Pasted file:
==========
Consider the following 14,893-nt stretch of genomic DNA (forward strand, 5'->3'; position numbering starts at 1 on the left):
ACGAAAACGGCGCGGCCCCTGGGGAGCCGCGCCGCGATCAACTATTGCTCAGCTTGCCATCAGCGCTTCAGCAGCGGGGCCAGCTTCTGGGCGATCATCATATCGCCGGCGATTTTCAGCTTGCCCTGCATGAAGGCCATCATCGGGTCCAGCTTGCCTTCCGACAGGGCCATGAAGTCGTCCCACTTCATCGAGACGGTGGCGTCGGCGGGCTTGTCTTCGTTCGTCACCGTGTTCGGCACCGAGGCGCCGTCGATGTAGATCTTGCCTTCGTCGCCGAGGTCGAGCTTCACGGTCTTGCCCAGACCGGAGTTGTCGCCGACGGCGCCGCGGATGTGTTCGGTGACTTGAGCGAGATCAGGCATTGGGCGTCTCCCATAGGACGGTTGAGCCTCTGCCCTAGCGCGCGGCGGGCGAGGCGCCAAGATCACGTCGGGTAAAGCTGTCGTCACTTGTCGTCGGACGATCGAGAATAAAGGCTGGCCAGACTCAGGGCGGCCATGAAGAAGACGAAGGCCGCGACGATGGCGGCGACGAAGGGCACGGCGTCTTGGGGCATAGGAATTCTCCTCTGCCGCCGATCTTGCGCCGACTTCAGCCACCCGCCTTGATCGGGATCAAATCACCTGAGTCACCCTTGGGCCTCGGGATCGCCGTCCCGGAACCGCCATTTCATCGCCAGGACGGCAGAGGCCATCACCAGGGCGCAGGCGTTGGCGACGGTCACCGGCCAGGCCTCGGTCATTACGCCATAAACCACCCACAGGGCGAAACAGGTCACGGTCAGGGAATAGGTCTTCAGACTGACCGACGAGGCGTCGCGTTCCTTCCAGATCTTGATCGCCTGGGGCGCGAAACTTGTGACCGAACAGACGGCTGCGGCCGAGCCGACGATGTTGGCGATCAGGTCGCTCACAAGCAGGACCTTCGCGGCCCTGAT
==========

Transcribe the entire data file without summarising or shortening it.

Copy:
Consider the following 14,893-nt stretch of genomic DNA (forward strand, 5'->3'; position numbering starts at 1 on the left):
ACGAAAACGGCGCGGCCCCTGGGGAGCCGCGCCGCGATCAACTATTGCTCAGCTTGCCATCAGCGCTTCAGCAGCGGGGCCAGCTTCTGGGCGATCATCATATCGCCGGCGATTTTCAGCTTGCCCTGCATGAAGGCCATCATCGGGTCCAGCTTGCCTTCCGACAGGGCCATGAAGTCGTCCCACTTCATCGAGACGGTGGCGTCGGCGGGCTTGTCTTCGTTCGTCACCGTGTTCGGCACCGAGGCGCCGTCGATGTAGATCTTGCCTTCGTCGCCGAGGTCGAGCTTCACGGTCTTGCCCAGACCGGAGTTGTCGCCGACGGCGCCGCGGATGTGTTCGGTGACTTGAGCGAGATCAGGCATTGGGCGTCTCCCATAGGACGGTTGAGCCTCTGCCCTAGCGCGCGGCGGGCGAGGCGCCAAGATCACGTCGGGTAAAGCTGTCGTCACTTGTCGTCGGACGATCGAGAATAAAGGCTGGCCAGACTCAGGGCGGCCATGAAGAAGACGAAGGCCGCGACGATGGCGGCGACGAAGGGCACGGCGTCTTGGGGCATAGGAATTCTCCTCTGCCGCCGATCTTGCGCCGACTTCAGCCACCCGCCTTGATCGGGATCAAATCACCTGAGTCACCCTTGGGCCTCGGGATCGCCGTCCCGGAACCGCCATTTCATCGCCAGGACGGCAGAGGCCATCACCAGGGCGCAGGCGTTGGCGACGGTCACCGGCCAGGCCTCGGTCATTACGCCATAAACCACCCACAGGGCGAAACAGGTCACGGTCAGGGAATAGGTCTTCAGACTGACCGACGAGGCGTCGCGTTCCTTCCAGATCTTGATCGCCTGGGGCGCGAAACTTGTGACCGAACAGACGGCTGCGGCCGAGCCGACGATGTTGGCGATCAGGTCGCTCACAAGCAGGACCTTCGCGGCCCTGAT